Philly police making strides to protect and serve transgender community

 Philadelphia police cruiser (Image courtesy of NBC10)

Philadelphia police cruiser (Image courtesy of NBC10)

Speak Easy is examining priorities among LGBT communities in the Philadelphia region that persist beyond the issue of same-sex marriage. Seeking diverse perspectives on these issues, NewsWorks is hosting a public forum, “LGBT Priorities Beyond Marriage,” on Sept. 15 at WHYY studios. Registration is free at whyy.org/speakeasy.

Being a young transgender woman in the early ’90s in Philadelphia’s Gayborhood was a very different experience from how it is today. The Gayborhood was supposed to be a safe place for the trans community, where we could find refuge among others like ourselves. You would think that our biggest fears back then were drugs or drug dealers or robbery or rape, but you may be surprised to know that, to me and others in the trans community, the worst threat of violence came from the people who were meant to protect us: the Philadelphia Police Department.

When it came to me being abused by the police, there were so many incidents that I couldn’t possibly fit them all here. The constant harassment, berating and physical abuse still affects many aspects of my daily life. The difference now is that I am in a position to do something about it.

I was once arrested on my birthday for a made-up offense. A group of friends had taken me out in the Gayborhood to celebrate. We parked, and as we were all getting out of our cars, two bicycle cops came out of nowhere. “Ren” and “Stimpy” (we had nicknamed them from previous run-ins) confronted us, threw us all up against the wall, placed us all under arrest, and took us to the precinct in their paddy wagons.

Why? They lied and said we were flagging down vehicles, trying to prostitute.

At the precinct, the name calling and torment continued as other officers called their colleagues to come see the trannies. They held us overnight and released us with citations.

For years I suffered this sort of torture. One night, when my best friend and I were leaving the Gayborhood after a few drinks, a cop pushed me to the limit. My friend and I had decided to not walk too far for fear of being harassed, so we stopped at a corner to hail a cab. One of the officers who was always particularly abusive to me pulled up and screamed on his car loudspeaker: “I told you f—ing animals to go the f— home!”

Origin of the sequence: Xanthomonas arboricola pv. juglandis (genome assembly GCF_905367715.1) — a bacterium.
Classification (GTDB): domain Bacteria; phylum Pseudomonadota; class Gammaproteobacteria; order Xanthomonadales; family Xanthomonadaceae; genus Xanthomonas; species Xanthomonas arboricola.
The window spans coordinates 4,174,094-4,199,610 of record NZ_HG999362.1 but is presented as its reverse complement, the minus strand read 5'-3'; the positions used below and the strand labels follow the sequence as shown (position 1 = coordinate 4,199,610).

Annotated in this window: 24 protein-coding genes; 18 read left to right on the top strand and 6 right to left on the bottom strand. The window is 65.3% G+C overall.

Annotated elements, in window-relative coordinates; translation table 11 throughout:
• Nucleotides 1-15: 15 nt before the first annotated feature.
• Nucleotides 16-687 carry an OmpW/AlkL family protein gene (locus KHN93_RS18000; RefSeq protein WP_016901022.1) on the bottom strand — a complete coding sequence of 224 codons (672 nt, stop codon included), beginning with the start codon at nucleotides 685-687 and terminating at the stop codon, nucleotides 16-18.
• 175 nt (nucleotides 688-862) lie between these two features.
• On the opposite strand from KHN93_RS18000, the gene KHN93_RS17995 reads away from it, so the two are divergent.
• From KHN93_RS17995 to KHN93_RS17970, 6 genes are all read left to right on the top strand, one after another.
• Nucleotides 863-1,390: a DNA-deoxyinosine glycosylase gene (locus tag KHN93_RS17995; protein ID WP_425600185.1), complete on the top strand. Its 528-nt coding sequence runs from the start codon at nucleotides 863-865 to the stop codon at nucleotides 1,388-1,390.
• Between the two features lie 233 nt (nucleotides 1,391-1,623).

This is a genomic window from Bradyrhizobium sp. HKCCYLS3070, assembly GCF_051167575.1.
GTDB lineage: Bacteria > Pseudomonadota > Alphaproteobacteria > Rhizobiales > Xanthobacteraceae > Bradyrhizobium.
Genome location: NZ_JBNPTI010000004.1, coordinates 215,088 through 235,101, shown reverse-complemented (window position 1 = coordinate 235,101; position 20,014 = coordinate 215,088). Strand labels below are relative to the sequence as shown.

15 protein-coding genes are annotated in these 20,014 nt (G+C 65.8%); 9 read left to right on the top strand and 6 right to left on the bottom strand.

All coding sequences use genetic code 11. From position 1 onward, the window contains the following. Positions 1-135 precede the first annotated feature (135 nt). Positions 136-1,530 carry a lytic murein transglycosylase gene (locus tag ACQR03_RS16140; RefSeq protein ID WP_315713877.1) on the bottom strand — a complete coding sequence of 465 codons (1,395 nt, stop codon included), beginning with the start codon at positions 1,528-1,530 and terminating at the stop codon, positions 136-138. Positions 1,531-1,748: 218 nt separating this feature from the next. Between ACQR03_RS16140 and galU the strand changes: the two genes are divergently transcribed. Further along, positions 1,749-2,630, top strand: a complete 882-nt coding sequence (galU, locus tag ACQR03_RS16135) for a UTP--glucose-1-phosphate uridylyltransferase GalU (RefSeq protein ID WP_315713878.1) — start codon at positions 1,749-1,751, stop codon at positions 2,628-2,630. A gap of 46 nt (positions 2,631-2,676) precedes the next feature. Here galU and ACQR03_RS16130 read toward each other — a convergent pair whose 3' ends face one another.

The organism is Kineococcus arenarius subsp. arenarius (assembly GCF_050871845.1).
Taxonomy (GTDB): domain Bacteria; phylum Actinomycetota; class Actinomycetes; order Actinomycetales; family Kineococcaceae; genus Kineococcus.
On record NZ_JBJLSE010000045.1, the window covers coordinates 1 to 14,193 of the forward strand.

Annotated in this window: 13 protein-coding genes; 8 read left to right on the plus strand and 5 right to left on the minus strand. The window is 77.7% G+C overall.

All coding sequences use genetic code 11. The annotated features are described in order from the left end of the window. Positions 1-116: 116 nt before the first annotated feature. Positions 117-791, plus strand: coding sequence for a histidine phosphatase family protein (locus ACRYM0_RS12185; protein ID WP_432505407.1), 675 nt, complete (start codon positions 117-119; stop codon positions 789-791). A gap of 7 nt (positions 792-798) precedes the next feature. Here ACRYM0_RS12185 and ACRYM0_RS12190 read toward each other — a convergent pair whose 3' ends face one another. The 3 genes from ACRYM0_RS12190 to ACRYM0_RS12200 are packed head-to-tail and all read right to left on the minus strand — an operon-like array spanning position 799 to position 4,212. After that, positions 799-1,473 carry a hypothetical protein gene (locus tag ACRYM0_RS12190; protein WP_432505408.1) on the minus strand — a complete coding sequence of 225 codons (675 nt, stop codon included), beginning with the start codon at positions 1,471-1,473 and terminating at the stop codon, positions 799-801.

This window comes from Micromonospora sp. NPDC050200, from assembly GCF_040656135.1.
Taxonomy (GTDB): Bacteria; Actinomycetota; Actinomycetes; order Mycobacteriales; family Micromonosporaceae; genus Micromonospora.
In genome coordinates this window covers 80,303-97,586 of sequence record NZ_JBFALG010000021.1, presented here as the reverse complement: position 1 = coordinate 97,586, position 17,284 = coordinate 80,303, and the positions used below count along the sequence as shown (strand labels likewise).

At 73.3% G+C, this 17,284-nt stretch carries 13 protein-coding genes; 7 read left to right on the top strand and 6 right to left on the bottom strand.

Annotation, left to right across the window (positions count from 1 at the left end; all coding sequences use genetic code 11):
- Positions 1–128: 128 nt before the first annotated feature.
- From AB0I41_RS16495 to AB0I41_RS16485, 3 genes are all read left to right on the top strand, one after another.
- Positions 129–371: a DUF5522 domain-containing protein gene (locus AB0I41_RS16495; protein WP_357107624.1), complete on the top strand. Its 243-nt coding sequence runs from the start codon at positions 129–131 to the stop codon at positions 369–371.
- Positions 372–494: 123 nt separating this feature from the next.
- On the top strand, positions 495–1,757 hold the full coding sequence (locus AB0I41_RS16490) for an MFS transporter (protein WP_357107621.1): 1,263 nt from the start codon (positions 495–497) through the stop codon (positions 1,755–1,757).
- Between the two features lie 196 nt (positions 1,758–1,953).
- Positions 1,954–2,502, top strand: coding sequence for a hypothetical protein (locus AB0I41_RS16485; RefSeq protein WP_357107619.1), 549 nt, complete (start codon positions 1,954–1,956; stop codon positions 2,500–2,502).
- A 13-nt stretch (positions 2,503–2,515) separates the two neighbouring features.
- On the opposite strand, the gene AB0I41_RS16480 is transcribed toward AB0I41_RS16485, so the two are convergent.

Well, that was it. I hurled curses back at him. The incident escalated to a physical confrontation. Other officers showed up, handcuffed me, and threw me in the back of that same officer’s car. While he drove me to the precinct, he threatened me. He said he would knock all my teeth out. My body would be found behind a dumpster.

After that night, my best friend and I sued the police. My friend was scared and wanted to settle. I would not. At a meeting in City Hall with PPD officials and representatives from the city and mayor’s office, I told them that I would not be intimidated, and if that’s why they called the meeting, it was a waste of their time!

Eventually we did settle, and part of the agreement was mandatory sensitivity training for all police officers working in the Gayborhood. That of course didn’t seem to go so well. I decided I could no longer sit by and allow this to happen to others in my community. I was in a unique position to make a difference.

That was the beginning of my activism and the advocacy work I do today. I now sit on the Police Liaison Committee headed by Deputy Commissioner Kevin Bethel, who is a phenomenal ally. He believes all people should be treated equally and with respect. If there is an incident involving a trans person, we will usually contact one another right away, and he does everything in his power to see it is handled in a way that avoids additional trauma to what is already a traumatized population.

“Ren” is one of the officers on the committee. We actually work together. It took time to adjust from my memories of this cop as completely ignorant, abusive, intolerant and bigoted, to this new supporter and ally of the trans community. I had to be open to giving him a chance to see if he was real or putting up a front. Then I learned he actually volunteered for this committee and has helped start the new gay officers league, even though he is straight. He’s proof that people change and grow.

Sometimes when I’m on the phone with DC Bethel or across the table from “Ren,” I can’t help but think — Wow … how far have I come! And how far have we as a community come! Is everything perfect? No. However, the police abuse is down. And we have Directive 152, which mandates how police officers will treat trans people. I now train PPD cadets how to deal with the LGBT community, but mainly the T. The hard part is getting the “ol’ boys” to follow along, but DC Bethel makes sure that his entire force is on board.

We have much further to go, but it is important to acknowledge our progress.

Deja Alvarez is a long time trans advocate, with organizing experience in Baltimore and Philly. She is a founding member of Philly’s Trans* Wellness Project and Sisterly L.O.V.E, organizations working to combat police harassment and violence against trans women, and to provide services for trans women, by trans women.

CORRECTION: A previous photo misidentified Capt. Mike Craighead as Deputy Commissioner Kevin Bethel.

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